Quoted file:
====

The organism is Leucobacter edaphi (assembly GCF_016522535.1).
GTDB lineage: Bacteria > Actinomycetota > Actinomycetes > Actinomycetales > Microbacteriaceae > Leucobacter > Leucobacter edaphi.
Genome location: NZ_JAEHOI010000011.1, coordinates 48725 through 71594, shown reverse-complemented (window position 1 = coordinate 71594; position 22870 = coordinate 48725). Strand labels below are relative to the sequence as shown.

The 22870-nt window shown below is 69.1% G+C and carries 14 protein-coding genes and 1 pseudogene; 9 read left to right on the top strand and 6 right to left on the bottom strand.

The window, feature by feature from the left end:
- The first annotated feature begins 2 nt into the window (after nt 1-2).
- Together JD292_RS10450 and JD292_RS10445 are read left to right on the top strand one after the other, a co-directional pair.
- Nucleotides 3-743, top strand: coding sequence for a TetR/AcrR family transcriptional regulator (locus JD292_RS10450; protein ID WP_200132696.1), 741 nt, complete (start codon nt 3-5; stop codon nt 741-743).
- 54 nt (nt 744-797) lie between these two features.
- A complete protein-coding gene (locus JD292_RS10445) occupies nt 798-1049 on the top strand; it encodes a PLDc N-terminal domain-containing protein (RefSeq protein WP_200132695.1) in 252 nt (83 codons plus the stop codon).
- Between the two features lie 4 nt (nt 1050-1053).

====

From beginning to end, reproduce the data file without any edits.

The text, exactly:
The organism is Leucobacter edaphi (assembly GCF_016522535.1).
GTDB lineage: Bacteria > Actinomycetota > Actinomycetes > Actinomycetales > Microbacteriaceae > Leucobacter > Leucobacter edaphi.
Genome location: NZ_JAEHOI010000011.1, coordinates 48725 through 71594, shown reverse-complemented (window position 1 = coordinate 71594; position 22870 = coordinate 48725). Strand labels below are relative to the sequence as shown.

The 22870-nt window shown below is 69.1% G+C and carries 14 protein-coding genes and 1 pseudogene; 9 read left to right on the top strand and 6 right to left on the bottom strand.

The window, feature by feature from the left end:
- The first annotated feature begins 2 nt into the window (after nt 1-2).
- Together JD292_RS10450 and JD292_RS10445 are read left to right on the top strand one after the other, a co-directional pair.
- Nucleotides 3-743, top strand: coding sequence for a TetR/AcrR family transcriptional regulator (locus JD292_RS10450; protein ID WP_200132696.1), 741 nt, complete (start codon nt 3-5; stop codon nt 741-743).
- 54 nt (nt 744-797) lie between these two features.
- A complete protein-coding gene (locus JD292_RS10445) occupies nt 798-1049 on the top strand; it encodes a PLDc N-terminal domain-containing protein (RefSeq protein WP_200132695.1) in 252 nt (83 codons plus the stop codon).
- Between the two features lie 4 nt (nt 1050-1053).